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UNH Alumnus Nominated for Grammy Award

Release Date:
12/21/2011 2:53 PM
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Dec. 21, 2011

University of New Haven: Brendan Muldowney

Brendan Muldowney '04 BS 

WEST HAVEN, CONN. -- It not quite like winning a Nobel Prize. There is little secrecy about the nominees and no ridiculously early phone call from someone with a Swedish accent.

When Brendan Muldowney arrived at work last week, however, he learned he had been nominated for a Grammy award from his colleagues.

His work as the tracking engineer for Seth Glier’s “The Next Right Thing” has been nominated in the category of “Best Engineered Album – Non-Classical.” 

“I’m pretty excited,” Muldowney said.  “I wasn’t expecting it.”

Muldowney, who was graduated with a degree in music and sound recording from the University of New Haven in 2004, connected with Glier because both had worked with Dave Eggar, the cellist featured on the album. “He recommended me for tracking the album and then I really hit it off with Seth. That’s how it works in this business -- you talk to people and word of mouth just spreads.”

The chief engineer at Carriage House Studios, a recording studio in Stamford, Muldowney began his music career in his parents’ basement playing guitar in a band.  He planned to be a performance major at UNH and spent a lot of time trying to get the sound just right.

“I had no idea you could even go to college for recording music,” he said.  “But it was really cool and when I looked into it, I really liked the idea.”

Today, performing is just “not central to what I do anymore,” he says. The most important things he learned at UNH were musicianship and music theory.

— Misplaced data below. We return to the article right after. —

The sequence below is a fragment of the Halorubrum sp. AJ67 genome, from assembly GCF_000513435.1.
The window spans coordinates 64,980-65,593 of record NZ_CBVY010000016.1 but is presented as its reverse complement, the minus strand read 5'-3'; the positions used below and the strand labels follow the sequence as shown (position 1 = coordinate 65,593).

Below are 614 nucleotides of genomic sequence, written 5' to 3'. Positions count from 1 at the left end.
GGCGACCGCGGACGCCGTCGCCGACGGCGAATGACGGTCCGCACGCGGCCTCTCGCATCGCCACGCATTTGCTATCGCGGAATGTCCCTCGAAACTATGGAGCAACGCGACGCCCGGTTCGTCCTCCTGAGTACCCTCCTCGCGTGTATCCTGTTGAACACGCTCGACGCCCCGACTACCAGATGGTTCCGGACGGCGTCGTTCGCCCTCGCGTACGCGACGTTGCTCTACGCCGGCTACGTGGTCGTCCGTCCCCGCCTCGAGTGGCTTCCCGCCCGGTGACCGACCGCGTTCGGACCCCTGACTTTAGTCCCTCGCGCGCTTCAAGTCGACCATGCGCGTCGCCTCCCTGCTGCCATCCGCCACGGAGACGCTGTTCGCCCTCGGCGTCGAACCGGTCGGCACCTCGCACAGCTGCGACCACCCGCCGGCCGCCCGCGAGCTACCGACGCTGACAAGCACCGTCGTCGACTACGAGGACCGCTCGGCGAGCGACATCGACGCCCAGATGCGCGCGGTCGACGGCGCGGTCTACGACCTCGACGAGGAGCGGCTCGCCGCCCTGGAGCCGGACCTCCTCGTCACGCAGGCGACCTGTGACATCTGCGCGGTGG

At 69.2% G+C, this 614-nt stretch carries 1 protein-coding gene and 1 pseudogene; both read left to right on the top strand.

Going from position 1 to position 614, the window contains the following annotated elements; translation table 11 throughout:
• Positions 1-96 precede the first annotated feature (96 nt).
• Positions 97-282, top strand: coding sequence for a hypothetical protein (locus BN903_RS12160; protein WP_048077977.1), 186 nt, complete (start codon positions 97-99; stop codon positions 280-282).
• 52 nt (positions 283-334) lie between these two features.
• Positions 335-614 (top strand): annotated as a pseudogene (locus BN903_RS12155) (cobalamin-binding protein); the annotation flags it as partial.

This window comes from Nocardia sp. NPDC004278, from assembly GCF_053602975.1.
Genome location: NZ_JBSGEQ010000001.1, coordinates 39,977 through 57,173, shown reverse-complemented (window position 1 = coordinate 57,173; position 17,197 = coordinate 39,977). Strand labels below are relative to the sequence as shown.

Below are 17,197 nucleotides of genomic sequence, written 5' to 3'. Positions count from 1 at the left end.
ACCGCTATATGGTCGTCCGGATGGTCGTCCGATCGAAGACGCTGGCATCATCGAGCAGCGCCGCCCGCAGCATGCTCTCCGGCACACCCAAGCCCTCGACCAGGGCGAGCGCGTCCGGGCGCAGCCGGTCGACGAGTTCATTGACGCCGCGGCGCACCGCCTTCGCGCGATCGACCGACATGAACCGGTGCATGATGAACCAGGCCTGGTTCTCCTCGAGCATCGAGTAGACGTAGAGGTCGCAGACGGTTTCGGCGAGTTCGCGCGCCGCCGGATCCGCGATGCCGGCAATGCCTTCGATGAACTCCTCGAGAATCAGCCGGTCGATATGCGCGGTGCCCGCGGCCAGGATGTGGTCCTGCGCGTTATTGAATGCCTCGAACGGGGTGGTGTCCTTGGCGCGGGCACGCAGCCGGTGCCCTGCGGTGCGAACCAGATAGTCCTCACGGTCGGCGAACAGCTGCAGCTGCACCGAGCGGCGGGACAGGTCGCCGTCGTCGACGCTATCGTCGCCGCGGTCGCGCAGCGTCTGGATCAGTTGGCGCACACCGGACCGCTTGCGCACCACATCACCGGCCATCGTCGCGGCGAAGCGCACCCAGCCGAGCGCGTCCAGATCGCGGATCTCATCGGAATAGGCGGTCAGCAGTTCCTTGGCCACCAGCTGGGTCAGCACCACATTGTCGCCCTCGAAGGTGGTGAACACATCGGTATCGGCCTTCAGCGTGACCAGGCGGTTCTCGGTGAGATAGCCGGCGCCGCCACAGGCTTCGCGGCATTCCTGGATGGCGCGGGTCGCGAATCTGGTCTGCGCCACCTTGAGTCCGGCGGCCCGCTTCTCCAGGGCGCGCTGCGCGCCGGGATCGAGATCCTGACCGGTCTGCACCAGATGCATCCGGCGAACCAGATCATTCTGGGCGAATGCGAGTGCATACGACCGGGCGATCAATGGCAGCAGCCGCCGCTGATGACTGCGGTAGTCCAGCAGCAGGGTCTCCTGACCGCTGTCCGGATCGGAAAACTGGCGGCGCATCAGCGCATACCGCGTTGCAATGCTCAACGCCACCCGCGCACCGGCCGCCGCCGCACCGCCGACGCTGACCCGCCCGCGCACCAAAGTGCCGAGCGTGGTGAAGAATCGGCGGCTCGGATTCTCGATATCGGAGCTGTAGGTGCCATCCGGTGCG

“The best thing that I learned at UNH surprisingly wasn’t so much the recording studio skills as the music process and music theory,” Muldowney says. “Learning to be a good musician was the key.  Recording techniques and technology are important but the computer side of the business is always changing. You have to learn about those things on the job. The musicianship is the best part of the education.”

Michael Kaloyanides, professor and head of the UNH music department, remembers Muldowney.

“Brendan took several classes with me and he was always at the top of the class with the highest grade point average and with the highest quality work. Obviously in this case, dedication to academic work paid off,” he said. 

The Best Engineered Album is voted on by professionals in the music recording field.  The Grammys will be awarded on Feb. 12, 2012.

“Music engineering is both an art and a science and the engineering of an album demands both artistic insight and technological mastery,” Kaloyanides says. “The record album is viewed as a work of art and the engineer is part of the team of the artist behind it. It is the job of the engineer to realize the vision of the musical artists and producers, and the awards go to engineers who best represent the ideal of a creative marriage between musical artistry and technological skill.”

A review of the Glier album by Contested, a music review site gives “The Next Right Thing” a four out of five. “Glier shines as a lyricist who sounds like he sings with his heart stuck in his throat. From revelation to breakdown and back again, Glier welcomes us into his world with reckless honesty; and if you listen very carefully, you will most certainly hear the beauty in his breakdown for yourself.

More information about Muldowney is available at www.brendanmuldowney.com

The University of New Haven is a private, top-tier comprehensive institution recognized as a national leader in experiential education. Founded in 1920 on the campus of Yale University in cooperation with Northeastern University, UNH moved to its current West Haven campus in 1960. The University provides its students with a unique combination of a solid liberal arts education and real-world, hands-on career and research opportunities. UNH enrolls approximately 6,400, including nearly 1,800 graduate students and more than 4,600 undergraduates – the majority of whom reside in University housing. Through its College of Arts and Sciences, College of Business, Henry C. Lee College of Criminal Justice and Forensic Sciences, Tagliatela College of Engineering, and University College, UNH offers 75 undergraduate and graduate degree programs. UNH students have access to more than 50 study abroad programs worldwide and its student-athletes compete in 17 varsity sports in the NCAA Division II’s highly competitive Northeast-10 Athletic Conference.